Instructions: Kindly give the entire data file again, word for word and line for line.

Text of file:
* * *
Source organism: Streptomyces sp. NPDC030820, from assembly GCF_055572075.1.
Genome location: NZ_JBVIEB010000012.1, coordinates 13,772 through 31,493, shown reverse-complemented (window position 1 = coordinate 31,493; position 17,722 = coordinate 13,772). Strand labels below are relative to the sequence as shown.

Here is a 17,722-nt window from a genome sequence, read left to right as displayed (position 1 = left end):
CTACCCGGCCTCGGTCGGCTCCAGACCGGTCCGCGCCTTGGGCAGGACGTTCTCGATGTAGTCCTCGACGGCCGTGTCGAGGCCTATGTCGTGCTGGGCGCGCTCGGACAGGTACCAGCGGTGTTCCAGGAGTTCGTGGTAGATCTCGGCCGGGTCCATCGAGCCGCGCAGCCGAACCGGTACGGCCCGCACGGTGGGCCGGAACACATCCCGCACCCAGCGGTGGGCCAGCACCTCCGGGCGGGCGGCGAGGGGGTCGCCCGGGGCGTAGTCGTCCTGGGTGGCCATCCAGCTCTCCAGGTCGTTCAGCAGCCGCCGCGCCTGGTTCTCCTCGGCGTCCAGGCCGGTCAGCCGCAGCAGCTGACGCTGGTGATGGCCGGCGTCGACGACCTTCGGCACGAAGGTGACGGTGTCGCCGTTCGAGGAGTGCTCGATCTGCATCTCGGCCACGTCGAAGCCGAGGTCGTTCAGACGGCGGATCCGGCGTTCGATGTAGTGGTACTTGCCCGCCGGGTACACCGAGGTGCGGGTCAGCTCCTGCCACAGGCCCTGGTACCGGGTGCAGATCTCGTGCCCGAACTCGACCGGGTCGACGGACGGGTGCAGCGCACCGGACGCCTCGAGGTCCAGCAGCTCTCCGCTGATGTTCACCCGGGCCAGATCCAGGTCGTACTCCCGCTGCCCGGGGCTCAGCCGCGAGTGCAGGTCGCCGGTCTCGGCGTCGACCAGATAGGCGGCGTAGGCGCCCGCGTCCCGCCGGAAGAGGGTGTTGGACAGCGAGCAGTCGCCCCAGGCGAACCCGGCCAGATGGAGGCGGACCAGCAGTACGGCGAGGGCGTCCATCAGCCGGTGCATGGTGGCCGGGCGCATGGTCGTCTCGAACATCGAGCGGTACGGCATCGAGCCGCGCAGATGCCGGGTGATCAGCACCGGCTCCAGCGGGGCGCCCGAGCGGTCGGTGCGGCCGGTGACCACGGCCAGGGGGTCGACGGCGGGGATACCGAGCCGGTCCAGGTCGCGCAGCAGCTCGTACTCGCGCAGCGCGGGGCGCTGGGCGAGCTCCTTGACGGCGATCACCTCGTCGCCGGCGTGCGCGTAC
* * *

Source organism: Streptomyces sp. NPDC030820, from assembly GCF_055572075.1.
Genome location: NZ_JBVIEB010000012.1, coordinates 13,772 through 31,493, shown reverse-complemented (window position 1 = coordinate 31,493; position 17,722 = coordinate 13,772). Strand labels below are relative to the sequence as shown.

Here is a 17,722-nt window from a genome sequence, read left to right as displayed (position 1 = left end):
CTACCCGGCCTCGGTCGGCTCCAGACCGGTCCGCGCCTTGGGCAGGACGTTCTCGATGTAGTCCTCGACGGCCGTGTCGAGGCCTATGTCGTGCTGGGCGCGCTCGGACAGGTACCAGCGGTGTTCCAGGAGTTCGTGGTAGATCTCGGCCGGGTCCATCGAGCCGCGCAGCCGAACCGGTACGGCCCGCACGGTGGGCCGGAACACATCCCGCACCCAGCGGTGGGCCAGCACCTCCGGGCGGGCGGCGAGGGGGTCGCCCGGGGCGTAGTCGTCCTGGGTGGCCATCCAGCTCTCCAGGTCGTTCAGCAGCCGCCGCGCCTGGTTCTCCTCGGCGTCCAGGCCGGTCAGCCGCAGCAGCTGACGCTGGTGATGGCCGGCGTCGACGACCTTCGGCACGAAGGTGACGGTGTCGCCGTTCGAGGAGTGCTCGATCTGCATCTCGGCCACGTCGAAGCCGAGGTCGTTCAGACGGCGGATCCGGCGTTCGATGTAGTGGTACTTGCCCGCCGGGTACACCGAGGTGCGGGTCAGCTCCTGCCACAGGCCCTGGTACCGGGTGCAGATCTCGTGCCCGAACTCGACCGGGTCGACGGACGGGTGCAGCGCACCGGACGCCTCGAGGTCCAGCAGCTCTCCGCTGATGTTCACCCGGGCCAGATCCAGGTCGTACTCCCGCTGCCCGGGGCTCAGCCGCGAGTGCAGGTCGCCGGTCTCGGCGTCGACCAGATAGGCGGCGTAGGCGCCCGCGTCCCGCCGGAAGAGGGTGTTGGACAGCGAGCAGTCGCCCCAGGCGAACCCGGCCAGATGGAGGCGGACCAGCAGTACGGCGAGGGCGTCCATCAGCCGGTGCATGGTGGCCGGGCGCATGGTCGTCTCGAACATCGAGCGGTACGGCATCGAGCCGCGCAGATGCCGGGTGATCAGCACCGGCTCCAGCGGGGCGCCCGAGCGGTCGGTGCGGCCGGTGACCACGGCCAGGGGGTCGACGGCGGGGATACCGAGCCGGTCCAGGTCGCGCAGCAGCTCGTACTCGCGCAGCGCGGGGCGCTGGGCGAGCTCCTTGACGGCGATCACCTCGTCGCCGGCGTGCGCGTAC